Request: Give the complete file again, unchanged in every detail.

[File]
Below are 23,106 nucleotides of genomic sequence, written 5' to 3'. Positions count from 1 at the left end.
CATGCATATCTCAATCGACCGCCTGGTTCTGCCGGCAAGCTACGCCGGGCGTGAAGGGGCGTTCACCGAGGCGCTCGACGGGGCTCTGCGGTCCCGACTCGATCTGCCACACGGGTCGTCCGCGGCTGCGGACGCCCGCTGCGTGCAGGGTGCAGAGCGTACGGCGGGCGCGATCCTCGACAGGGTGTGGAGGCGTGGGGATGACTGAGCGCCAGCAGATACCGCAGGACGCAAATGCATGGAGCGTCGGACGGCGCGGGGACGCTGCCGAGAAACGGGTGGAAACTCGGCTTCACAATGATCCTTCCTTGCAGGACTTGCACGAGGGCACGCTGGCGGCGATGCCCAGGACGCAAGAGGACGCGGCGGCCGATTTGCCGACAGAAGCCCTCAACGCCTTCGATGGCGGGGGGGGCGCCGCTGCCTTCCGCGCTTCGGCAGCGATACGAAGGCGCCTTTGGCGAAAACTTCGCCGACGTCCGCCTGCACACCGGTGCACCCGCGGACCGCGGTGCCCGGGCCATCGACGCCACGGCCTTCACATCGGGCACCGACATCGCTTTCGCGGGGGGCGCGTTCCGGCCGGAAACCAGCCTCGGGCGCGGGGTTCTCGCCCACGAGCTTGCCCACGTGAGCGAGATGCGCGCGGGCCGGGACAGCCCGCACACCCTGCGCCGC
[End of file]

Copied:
Below are 23,106 nucleotides of genomic sequence, written 5' to 3'. Positions count from 1 at the left end.
CATGCATATCTCAATCGACCGCCTGGTTCTGCCGGCAAGCTACGCCGGGCGTGAAGGGGCGTTCACCGAGGCGCTCGACGGGGCTCTGCGGTCCCGACTCGATCTGCCACACGGGTCGTCCGCGGCTGCGGACGCCCGCTGCGTGCAGGGTGCAGAGCGTACGGCGGGCGCGATCCTCGACAGGGTGTGGAGGCGTGGGGATGACTGAGCGCCAGCAGATACCGCAGGACGCAAATGCATGGAGCGTCGGACGGCGCGGGGACGCTGCCGAGAAACGGGTGGAAACTCGGCTTCACAATGATCCTTCCTTGCAGGACTTGCACGAGGGCACGCTGGCGGCGATGCCCAGGACGCAAGAGGACGCGGCGGCCGATTTGCCGACAGAAGCCCTCAACGCCTTCGATGGCGGGGGGGGCGCCGCTGCCTTCCGCGCTTCGGCAGCGATACGAAGGCGCCTTTGGCGAAAACTTCGCCGACGTCCGCCTGCACACCGGTGCACCCGCGGACCGCGGTGCCCGGGCCATCGACGCCACGGCCTTCACATCGGGCACCGACATCGCTTTCGCGGGGGGCGCGTTCCGGCCGGAAACCAGCCTCGGGCGCGGGGTTCTCGCCCACGAGCTTGCCCACGTGAGCGAGATGCGCGCGGGCCGGGACAGCCCGCACACCCTGCGCCGC